2) After speaking about the importance of loving employees and building an amazing workplace culture for five years, I had a burning desire to build a company that I hope will have the best workplace culture on the planet.
It took a little while to find the right business model, but we’re doing well now. And as you can see on The Generous Group website we are more concerned about developing kind compassionate human beings who contribute to the conditions for creating World Peace then we are about enriching owners.
Since we are a marketing company, I eventually began thinking about how to market the message that I’m most passionate about sharing, which is making love a top priority in our lives both at home and at work.
It occurred to me there are several ways to get that message out to many, many people, without having to get on an airplane.
One of them is doing lots of interviews like this one with you.
And I realised that doing a TED talk could be one of the most powerful ways to reach many people without having to travel. A good idea that is delivered in an inspiring way could potentially reach tens or even hundreds of millions of people via the TED platform.
As I thought about this, I also realized that I now have the marketing knowledge and network to give a TED talk some early momentum and help it reach as many people as possible. So I decided that 2019 was the right time.
If I am a leader in an organisation but am not running the show, or on the ‘top table’, what influence can I have? What if my organisation puts profit first? What is within my power to influence or adopt this mind-set in my leadership practice?
You are in luck!
True leadership does not require positional authority. True leadership stems from the influence we build with others.
Thus, even somebody with no leadership title at all can have a huge impact on her team culture and thereby in the culture of the entire organisation, at least to some degree.
I have a former client who has become a friend, who runs a billion-dollar P&L for one of the largest banks in the world. He is the CEO of one of a large number of regions in North America. Year after year after year he outperforms most or all of his peers, depending on the year.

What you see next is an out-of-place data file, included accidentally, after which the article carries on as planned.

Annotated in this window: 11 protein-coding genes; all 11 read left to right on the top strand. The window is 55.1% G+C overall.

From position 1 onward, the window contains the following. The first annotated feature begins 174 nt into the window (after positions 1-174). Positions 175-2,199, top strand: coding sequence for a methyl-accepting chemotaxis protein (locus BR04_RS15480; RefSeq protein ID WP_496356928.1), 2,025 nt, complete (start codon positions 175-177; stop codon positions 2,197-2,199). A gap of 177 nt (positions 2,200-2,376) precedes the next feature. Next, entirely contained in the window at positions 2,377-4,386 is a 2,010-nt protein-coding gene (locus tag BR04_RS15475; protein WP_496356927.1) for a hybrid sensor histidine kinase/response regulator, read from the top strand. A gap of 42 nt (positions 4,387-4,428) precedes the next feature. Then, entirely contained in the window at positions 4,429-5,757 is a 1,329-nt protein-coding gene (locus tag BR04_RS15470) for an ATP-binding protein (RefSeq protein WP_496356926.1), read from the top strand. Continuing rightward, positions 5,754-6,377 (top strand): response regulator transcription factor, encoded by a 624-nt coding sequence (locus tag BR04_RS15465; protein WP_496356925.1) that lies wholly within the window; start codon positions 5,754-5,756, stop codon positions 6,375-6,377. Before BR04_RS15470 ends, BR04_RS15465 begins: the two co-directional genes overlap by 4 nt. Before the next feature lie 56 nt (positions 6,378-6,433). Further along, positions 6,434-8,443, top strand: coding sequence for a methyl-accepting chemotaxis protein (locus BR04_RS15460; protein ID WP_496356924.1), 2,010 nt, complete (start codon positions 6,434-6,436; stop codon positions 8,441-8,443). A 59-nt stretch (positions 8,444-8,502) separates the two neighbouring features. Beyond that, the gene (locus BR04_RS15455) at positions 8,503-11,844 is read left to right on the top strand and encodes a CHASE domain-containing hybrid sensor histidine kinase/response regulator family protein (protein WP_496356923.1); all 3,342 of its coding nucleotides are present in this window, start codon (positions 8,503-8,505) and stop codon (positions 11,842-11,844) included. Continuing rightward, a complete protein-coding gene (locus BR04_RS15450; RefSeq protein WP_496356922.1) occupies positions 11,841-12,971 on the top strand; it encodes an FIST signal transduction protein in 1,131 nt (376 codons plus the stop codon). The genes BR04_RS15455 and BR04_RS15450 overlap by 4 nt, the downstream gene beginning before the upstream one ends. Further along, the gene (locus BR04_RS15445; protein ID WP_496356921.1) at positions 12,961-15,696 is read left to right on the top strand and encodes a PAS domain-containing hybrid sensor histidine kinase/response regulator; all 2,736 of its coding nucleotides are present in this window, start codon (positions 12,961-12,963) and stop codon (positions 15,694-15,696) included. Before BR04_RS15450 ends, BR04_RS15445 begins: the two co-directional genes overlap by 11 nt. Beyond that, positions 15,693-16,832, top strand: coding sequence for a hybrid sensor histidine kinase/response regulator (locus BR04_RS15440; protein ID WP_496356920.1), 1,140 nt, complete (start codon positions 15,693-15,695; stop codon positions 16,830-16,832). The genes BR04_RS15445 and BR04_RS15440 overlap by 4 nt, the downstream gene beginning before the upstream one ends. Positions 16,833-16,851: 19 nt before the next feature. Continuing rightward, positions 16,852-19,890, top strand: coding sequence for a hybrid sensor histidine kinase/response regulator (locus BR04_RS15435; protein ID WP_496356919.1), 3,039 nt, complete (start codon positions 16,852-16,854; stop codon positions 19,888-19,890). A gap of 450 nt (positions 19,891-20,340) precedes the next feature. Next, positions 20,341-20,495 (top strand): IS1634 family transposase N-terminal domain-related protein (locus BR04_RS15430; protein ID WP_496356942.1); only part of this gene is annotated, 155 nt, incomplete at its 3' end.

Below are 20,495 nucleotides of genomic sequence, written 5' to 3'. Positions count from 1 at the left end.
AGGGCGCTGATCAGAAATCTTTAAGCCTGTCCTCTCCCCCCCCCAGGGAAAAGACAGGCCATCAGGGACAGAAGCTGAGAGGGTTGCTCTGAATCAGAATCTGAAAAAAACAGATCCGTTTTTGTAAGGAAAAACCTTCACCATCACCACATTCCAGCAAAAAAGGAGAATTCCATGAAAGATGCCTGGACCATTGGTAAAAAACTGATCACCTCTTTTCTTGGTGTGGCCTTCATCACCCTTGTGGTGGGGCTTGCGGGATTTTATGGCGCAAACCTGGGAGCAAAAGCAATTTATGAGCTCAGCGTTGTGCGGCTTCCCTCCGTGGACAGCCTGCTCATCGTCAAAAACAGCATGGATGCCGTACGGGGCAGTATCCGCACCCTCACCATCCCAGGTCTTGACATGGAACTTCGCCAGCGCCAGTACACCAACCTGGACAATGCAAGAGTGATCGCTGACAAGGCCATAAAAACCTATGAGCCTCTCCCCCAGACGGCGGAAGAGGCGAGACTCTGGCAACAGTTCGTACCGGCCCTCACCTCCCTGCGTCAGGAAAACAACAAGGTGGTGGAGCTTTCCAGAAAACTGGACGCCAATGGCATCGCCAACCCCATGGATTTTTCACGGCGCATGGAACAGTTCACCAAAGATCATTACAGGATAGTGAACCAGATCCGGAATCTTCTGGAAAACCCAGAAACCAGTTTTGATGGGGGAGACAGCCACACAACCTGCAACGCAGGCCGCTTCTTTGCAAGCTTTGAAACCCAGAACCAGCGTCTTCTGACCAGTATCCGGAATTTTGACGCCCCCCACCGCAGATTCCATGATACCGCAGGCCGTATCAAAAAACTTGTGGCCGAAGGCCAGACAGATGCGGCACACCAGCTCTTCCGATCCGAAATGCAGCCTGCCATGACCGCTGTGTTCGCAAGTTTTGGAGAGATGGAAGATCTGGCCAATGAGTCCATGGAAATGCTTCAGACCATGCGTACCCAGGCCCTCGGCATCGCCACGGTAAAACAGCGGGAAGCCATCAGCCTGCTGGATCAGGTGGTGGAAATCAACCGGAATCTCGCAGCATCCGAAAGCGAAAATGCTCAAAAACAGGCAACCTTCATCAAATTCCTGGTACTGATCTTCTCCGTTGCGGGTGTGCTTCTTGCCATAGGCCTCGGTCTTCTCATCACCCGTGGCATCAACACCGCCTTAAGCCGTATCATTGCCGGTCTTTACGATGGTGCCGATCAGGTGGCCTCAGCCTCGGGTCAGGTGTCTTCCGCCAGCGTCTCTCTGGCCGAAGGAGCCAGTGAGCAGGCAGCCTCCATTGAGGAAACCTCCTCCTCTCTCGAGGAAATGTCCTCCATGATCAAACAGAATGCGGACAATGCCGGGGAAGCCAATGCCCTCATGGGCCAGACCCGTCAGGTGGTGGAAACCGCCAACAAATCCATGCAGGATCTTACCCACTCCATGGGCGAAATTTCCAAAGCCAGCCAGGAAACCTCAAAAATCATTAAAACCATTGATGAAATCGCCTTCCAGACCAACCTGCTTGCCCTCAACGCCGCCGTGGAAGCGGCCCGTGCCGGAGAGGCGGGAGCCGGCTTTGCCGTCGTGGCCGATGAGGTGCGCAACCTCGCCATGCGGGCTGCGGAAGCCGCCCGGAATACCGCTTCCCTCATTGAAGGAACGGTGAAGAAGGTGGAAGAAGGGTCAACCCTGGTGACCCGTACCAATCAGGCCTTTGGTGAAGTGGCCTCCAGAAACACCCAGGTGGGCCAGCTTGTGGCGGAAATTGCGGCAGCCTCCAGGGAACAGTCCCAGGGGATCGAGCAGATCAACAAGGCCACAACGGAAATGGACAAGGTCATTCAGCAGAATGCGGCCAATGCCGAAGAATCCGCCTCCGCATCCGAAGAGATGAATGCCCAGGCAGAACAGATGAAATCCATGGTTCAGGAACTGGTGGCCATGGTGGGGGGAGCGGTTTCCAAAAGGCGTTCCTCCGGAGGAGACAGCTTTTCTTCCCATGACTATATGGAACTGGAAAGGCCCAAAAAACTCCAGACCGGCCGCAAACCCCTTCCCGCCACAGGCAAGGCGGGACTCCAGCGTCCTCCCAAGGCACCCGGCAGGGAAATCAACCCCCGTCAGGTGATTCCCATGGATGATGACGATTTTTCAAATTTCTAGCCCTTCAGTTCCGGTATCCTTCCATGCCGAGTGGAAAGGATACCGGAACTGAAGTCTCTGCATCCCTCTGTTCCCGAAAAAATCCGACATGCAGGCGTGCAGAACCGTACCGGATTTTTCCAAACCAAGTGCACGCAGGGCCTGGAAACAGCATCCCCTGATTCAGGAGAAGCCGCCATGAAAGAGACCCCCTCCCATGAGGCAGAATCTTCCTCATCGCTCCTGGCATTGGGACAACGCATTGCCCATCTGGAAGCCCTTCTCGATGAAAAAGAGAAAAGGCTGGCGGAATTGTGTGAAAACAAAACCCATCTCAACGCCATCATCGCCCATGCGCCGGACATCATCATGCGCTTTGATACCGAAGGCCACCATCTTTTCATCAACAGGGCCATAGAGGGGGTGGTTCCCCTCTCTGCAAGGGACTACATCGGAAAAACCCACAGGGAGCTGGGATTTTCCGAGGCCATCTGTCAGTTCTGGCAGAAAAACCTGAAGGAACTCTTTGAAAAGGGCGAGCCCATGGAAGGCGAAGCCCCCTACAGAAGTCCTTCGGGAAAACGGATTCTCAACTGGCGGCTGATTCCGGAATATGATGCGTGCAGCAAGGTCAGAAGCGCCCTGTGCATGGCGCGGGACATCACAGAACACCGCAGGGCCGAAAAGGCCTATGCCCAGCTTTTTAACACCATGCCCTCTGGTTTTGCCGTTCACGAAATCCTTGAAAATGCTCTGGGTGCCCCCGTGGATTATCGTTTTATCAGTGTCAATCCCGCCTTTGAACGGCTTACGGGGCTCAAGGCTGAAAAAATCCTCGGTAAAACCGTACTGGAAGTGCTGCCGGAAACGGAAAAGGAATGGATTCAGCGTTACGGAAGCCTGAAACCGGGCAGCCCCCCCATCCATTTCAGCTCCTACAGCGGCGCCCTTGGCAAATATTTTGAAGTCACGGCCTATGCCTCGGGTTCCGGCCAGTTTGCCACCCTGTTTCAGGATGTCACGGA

Senior leaders, of course, took notice of this. They asked him what he was doing differently. His answer was simple, “I love the people that work for me and they are my top priority.”
As you could guess, this helped spark a change in the organisation and senior leaders have begun to rethink who they want to promote to leadership positions.
If your team starts to demonstrate consistently better outcomes as a result of taking care of each other and working together better, senior leaders will almost certainly take notice.
Nothing speaks louder than results.
Thus, my recommendation would be to do your best work, continue to grow as much as you can, and work to love the people around you, and inspire the people around you to do the same.
What are some ways I could start to bring compassion and love into my leadership?
First, and most important, I think we need to consciously make love the top priority to begin undoing the conditioning we have received throughout our lives that tells us that winning and achieving goals are more important than love.
A very simple, but effective way to do this is to change our job descriptions.
This doesn’t mean that we go to HR to request that they officially rewrite our job descriptions. What it means is just internally, for ourselves, rewriting the job description in a way that reflects what’s most important.
Most job descriptions start with a description of the responsibilities to the organisation. Instead, I recommend that you rewrite your job description so that it starts with this:
“My job is to help the people I work with to thrive: to help them to grow both personally and professionally and to do my best to contribute to their long-term well-being. “